When fares rose to $2.25 and the state legislature bailed out the MTA in May, it was with the understanding that there would be no service cuts. But now the MTA's "doomsday" scenario has been revived in order to cover an unexpected financial shortfall of nearly $400 million. A budget plan under consideration by the authority’s Finance Committee today would slash the number of subway trains during the day, late nights and weekends. Free or discounted fares for students would be phased out, dozens of bus lines would be reduced or eliminated, the W and Z would be terminated, and service on the M and G lines cut back. And people are pissed.

"The fact that you would jeopardize free MetroCards for children to go to school, and put their parents in harm's way, is something so inexcusable, I had to come here today and tell you, just stop," Manhattan borough president Scott Stringer told the MTA committee this morning. Gene Russianoff of the Straphangers Campaign believes the MTA has the resources to prevent the service cuts if it uses available federal stimulus funds and capital funds now coming out of the operating budget. "Riders have every reason to be as mad as hell," Russianoff told the MTA, according to City Room.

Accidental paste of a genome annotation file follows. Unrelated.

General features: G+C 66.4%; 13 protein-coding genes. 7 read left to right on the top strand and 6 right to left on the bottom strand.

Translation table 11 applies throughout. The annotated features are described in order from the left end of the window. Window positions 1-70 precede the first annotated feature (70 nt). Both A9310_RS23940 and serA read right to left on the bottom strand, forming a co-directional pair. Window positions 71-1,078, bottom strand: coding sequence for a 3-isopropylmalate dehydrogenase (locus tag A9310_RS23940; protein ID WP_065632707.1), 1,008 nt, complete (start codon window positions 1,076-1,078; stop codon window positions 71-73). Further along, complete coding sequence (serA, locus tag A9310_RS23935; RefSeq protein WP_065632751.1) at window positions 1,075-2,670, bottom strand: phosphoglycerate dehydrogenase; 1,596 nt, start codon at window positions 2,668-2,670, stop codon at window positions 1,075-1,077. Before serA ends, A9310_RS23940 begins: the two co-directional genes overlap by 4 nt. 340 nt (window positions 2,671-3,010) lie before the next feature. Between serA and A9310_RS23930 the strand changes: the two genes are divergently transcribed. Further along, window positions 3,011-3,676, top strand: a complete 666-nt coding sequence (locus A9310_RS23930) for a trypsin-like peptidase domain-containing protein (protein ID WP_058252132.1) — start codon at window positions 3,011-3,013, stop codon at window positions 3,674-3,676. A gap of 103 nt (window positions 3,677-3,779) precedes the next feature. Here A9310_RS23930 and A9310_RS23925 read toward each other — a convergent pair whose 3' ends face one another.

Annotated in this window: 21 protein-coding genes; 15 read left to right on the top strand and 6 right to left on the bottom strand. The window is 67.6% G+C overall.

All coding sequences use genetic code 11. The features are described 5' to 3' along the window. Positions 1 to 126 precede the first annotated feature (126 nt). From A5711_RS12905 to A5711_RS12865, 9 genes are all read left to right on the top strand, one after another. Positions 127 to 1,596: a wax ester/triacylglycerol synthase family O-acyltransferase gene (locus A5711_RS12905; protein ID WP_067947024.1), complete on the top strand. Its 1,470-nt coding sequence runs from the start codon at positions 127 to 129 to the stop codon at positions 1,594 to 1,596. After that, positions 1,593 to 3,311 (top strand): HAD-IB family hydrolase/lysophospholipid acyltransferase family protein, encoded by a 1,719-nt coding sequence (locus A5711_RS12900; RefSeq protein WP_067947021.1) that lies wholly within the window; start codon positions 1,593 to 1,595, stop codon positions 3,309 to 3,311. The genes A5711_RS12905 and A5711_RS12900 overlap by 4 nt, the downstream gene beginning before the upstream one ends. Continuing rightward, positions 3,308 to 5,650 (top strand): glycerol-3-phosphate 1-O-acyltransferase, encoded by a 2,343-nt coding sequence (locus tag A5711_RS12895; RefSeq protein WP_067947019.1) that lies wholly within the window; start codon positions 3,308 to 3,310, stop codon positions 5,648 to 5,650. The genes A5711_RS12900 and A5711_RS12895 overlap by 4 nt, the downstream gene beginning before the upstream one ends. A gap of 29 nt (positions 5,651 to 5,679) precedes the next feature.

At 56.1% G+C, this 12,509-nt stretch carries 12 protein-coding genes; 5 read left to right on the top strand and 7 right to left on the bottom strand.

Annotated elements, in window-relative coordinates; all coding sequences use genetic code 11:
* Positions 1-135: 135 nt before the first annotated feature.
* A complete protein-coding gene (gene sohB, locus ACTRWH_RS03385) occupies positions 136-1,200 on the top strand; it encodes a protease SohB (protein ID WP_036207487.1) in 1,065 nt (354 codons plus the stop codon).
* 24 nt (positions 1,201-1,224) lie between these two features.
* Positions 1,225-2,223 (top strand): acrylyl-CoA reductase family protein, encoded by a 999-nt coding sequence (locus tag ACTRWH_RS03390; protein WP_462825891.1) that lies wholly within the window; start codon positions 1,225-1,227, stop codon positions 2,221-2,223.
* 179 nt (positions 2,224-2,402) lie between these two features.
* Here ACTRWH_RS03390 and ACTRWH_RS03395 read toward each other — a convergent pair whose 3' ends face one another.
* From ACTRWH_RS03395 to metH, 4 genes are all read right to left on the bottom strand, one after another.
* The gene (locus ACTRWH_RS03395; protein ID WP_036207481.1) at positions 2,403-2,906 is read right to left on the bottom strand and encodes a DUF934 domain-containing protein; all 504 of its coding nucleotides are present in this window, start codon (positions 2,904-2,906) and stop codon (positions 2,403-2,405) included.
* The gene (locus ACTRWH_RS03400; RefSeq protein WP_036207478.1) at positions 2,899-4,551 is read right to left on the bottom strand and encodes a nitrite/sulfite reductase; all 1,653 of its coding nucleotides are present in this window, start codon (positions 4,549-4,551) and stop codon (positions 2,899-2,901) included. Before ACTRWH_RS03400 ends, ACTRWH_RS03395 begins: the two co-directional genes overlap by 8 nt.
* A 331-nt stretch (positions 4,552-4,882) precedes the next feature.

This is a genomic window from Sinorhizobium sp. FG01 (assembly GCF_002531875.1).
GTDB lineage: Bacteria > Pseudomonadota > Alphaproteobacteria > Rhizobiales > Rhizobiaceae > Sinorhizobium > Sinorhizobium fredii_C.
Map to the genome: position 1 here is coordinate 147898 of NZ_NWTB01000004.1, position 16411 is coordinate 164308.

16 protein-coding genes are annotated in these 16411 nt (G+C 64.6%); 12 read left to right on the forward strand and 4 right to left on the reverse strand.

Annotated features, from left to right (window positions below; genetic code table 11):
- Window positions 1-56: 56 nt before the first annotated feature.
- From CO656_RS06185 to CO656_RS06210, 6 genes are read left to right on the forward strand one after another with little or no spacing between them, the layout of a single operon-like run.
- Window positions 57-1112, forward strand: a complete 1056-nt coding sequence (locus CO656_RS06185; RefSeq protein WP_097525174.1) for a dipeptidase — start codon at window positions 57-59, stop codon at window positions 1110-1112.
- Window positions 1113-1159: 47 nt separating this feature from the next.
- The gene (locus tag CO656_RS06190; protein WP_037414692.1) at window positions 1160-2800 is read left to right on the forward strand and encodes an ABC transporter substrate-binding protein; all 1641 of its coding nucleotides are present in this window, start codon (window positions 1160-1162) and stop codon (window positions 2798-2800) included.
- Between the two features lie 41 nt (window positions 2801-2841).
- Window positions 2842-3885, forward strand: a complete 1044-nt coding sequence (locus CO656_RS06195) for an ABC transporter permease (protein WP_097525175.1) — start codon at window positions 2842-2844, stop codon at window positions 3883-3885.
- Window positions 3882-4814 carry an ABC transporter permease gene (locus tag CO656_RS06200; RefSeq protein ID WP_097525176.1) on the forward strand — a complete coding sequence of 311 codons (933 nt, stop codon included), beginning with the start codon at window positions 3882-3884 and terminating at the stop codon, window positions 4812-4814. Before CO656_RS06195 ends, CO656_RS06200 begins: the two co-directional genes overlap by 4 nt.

Asked about the proposed elimination of free rides for schoolkids, Paterson told reporters, "My hands are tied right now because we don't have any resources to give them. Personally, I don't think I like the idea of diminishing the MetroCards. They need the MetroCards to go to school." In previous years, the state and city have contributed $45 million each toward the $160 million program, but this year the state cut its funding to $6 million.